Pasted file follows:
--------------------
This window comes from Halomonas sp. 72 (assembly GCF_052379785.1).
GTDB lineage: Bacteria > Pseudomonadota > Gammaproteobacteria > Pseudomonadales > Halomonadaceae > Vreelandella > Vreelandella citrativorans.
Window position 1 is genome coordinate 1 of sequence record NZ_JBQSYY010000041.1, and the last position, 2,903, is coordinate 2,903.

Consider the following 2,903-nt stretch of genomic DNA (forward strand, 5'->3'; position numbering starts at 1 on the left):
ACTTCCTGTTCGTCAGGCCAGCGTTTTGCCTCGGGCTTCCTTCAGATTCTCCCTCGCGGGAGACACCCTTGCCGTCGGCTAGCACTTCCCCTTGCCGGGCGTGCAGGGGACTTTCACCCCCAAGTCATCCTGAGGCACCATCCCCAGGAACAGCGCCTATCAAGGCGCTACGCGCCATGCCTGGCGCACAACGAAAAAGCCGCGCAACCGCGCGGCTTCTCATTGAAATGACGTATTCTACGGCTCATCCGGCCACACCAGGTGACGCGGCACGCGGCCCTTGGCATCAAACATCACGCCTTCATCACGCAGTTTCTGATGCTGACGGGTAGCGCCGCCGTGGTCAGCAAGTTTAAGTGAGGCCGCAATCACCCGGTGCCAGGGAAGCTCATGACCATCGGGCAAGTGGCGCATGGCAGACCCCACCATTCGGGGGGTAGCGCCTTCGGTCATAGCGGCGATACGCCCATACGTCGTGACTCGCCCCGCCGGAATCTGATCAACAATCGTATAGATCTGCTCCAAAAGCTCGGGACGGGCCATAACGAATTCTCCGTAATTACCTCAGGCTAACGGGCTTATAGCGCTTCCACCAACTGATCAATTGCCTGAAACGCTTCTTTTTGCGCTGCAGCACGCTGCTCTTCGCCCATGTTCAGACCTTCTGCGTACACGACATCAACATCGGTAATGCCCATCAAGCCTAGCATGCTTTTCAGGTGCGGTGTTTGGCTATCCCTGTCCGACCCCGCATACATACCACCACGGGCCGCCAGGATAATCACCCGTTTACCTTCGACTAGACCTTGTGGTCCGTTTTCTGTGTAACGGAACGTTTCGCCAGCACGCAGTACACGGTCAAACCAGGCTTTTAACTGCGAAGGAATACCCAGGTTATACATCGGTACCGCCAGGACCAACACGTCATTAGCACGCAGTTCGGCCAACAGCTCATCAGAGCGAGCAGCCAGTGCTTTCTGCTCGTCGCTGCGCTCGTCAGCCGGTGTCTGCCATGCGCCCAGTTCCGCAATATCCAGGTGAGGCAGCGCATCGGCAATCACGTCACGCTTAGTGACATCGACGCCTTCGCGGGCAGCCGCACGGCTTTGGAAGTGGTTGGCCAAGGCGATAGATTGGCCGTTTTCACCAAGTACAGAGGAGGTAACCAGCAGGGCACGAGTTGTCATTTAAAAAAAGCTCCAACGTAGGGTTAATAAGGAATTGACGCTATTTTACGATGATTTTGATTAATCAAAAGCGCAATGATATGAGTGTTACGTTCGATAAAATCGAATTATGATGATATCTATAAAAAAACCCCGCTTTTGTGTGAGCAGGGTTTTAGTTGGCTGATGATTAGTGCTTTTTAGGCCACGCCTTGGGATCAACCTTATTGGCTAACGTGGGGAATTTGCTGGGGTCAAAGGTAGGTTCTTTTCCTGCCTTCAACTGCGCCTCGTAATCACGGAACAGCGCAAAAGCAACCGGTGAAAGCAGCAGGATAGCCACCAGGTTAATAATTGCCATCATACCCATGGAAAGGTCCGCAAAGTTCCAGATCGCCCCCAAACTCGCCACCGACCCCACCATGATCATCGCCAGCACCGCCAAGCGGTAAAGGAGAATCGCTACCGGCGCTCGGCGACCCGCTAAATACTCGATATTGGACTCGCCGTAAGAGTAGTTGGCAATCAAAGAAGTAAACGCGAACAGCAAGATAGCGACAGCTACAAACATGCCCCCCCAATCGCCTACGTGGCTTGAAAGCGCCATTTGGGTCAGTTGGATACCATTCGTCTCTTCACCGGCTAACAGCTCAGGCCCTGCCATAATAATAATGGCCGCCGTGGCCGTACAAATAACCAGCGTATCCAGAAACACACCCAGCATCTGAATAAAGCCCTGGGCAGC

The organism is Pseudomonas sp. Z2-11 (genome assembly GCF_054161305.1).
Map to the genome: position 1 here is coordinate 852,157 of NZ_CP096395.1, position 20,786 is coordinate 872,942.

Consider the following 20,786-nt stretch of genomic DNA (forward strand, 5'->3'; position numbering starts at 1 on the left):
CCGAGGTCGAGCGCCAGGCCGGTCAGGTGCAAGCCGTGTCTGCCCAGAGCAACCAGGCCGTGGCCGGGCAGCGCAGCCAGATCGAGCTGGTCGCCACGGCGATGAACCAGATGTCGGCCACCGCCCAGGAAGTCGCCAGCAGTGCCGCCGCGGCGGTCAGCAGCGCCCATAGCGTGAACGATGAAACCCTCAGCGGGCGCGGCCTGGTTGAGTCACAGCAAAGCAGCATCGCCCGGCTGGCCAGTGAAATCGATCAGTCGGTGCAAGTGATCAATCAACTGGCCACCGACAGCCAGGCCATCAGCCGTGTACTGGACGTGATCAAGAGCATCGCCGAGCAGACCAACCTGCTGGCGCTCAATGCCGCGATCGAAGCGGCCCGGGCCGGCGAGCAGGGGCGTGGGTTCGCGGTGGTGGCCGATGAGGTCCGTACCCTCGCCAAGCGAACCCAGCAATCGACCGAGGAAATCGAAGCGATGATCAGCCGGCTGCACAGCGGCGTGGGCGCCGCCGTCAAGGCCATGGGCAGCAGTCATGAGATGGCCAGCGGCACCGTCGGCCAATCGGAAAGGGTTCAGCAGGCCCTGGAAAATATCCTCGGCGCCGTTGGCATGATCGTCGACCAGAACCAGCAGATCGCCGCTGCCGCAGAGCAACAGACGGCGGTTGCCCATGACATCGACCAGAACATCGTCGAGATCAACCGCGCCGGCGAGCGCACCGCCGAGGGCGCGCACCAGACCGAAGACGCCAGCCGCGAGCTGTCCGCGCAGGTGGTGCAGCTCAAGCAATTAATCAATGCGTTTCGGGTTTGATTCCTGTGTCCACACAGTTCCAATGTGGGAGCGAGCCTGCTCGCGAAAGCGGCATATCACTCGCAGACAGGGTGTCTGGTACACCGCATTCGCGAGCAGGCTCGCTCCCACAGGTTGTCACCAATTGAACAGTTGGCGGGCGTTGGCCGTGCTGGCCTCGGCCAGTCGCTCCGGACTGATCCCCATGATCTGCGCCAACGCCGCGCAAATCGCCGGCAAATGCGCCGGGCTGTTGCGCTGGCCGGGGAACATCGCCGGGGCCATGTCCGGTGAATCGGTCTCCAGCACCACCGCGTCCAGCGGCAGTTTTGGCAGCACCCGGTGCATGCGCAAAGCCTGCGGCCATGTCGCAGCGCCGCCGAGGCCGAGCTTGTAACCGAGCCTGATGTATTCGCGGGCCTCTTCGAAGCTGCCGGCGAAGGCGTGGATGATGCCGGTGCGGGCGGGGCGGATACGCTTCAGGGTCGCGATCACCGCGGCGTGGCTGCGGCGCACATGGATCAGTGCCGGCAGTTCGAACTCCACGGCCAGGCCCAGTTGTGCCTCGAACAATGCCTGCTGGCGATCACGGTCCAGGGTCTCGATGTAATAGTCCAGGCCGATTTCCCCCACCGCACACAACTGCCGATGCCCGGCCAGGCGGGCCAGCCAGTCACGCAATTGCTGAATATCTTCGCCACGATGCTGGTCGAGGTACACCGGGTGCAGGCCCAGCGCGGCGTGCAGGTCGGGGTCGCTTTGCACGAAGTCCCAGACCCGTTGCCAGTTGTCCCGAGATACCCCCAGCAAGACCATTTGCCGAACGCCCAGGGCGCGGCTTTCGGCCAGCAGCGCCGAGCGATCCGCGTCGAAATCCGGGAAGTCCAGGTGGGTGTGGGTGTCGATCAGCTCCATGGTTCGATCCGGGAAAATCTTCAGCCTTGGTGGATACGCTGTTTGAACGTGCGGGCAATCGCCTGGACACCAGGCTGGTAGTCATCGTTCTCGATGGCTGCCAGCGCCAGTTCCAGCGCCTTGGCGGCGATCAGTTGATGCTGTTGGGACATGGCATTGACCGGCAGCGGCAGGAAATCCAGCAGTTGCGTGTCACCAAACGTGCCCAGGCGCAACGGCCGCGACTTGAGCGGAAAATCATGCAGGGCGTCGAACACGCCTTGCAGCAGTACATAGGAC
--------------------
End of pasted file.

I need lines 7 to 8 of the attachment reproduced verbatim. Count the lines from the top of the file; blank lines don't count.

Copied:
Map to the genome: position 1 here is coordinate 852,157 of NZ_CP096395.1, position 20,786 is coordinate 872,942.

Consider the following 20,786-nt stretch of genomic DNA (forward strand, 5'->3'; position numbering starts at 1 on the left):